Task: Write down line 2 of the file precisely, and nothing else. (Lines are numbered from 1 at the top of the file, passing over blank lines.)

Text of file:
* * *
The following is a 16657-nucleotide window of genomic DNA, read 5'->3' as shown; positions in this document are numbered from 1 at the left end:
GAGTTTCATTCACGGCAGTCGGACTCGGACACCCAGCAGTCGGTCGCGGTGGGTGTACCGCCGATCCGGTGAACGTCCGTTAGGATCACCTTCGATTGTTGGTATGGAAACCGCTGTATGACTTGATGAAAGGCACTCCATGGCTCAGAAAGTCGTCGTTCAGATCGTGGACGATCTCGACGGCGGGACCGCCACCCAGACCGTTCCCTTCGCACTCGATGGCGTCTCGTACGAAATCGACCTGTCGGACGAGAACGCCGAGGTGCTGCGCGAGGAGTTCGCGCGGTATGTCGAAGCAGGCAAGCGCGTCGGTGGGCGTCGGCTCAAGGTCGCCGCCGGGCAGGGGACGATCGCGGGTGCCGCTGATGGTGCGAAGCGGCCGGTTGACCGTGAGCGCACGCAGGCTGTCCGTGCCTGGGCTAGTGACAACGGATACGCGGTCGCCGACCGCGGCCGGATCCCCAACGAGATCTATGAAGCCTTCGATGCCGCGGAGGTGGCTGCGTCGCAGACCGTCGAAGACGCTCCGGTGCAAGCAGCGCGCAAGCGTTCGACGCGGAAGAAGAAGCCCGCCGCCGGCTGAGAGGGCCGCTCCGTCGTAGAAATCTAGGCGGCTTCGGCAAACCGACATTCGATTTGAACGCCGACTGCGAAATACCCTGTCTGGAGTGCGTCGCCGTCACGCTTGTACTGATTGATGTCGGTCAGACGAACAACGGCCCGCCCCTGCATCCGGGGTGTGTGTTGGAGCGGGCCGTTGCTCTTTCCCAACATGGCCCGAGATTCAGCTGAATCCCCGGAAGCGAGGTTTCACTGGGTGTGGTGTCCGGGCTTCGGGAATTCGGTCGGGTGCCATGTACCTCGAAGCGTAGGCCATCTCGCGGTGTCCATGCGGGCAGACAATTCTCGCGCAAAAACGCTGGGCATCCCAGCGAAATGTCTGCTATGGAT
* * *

GAGTTTCATTCACGGCAGTCGGACTCGGACACCCAGCAGTCGGTCGCGGTGGGTGTACCGCCGATCCGGTGAACGTCCGTTAGGATCACCTTCGATTGTTGGTATGGAAACCGCTGTATGACTTGATGAAAGGCACTCCATGGCTCAGAAAGTCGTCGTTCAGATCGTGGACGATCTCGACGGCGGGACCGCCACCCAGACCGTTCCCTTCGCACTCGATGGCGTCTCGTACGAAATCGACCTGTCGGACGAGAACGCCGAGGTGCTGCGCGAGGAGTTCGCGCGGTATGTCGAAGCAGGCAAGCGCGTCGGTGGGCGTCGGCTCAAGGTCGCCGCCGGGCAGGGGACGATCGCGGGTGCCGCTGATGGTGCGAAGCGGCCGGTTGACCGTGAGCGCACGCAGGCTGTCCGTGCCTGGGCTAGTGACAACGGATACGCGGTCGCCGACCGCGGCCGGATCCCCAACGAGATCTATGAAGCCTTCGATGCCGCGGAGGTGGCTGCGTCGCAGACCGTCGAAGACGCTCCGGTGCAAGCAGCGCGCAAGCGTTCGACGCGGAAGAAGAAGCCCGCCGCCGGCTGAGAGGGCCGCTCCGTCGTAGAAATCTAGGCGGCTTCGGCAAACCGACATTCGATTTGAACGCCGACTGCGAAATACCCTGTCTGGAGTGCGTCGCCGTCACGCTTGTACTGATTGATGTCGGTCAGACGAACAACGGCCCGCCCCTGCATCCGGGGTGTGTGTTGGAGCGGGCCGTTGCTCTTTCCCAACATGGCCCGAGATTCAGCTGAATCCCCGGAAGCGAGGTTTCACTGGGTGTGGTGTCCGGGCTTCGGGAATTCGGTCGGGTGCCATGTACCTCGAAGCGTAGGCCATCTCGCGGTGTCCATGCGGGCAGACAATTCTCGCGCAAAAACGCTGGGCATCCCAGCGAAATGTCTGCTATGGAT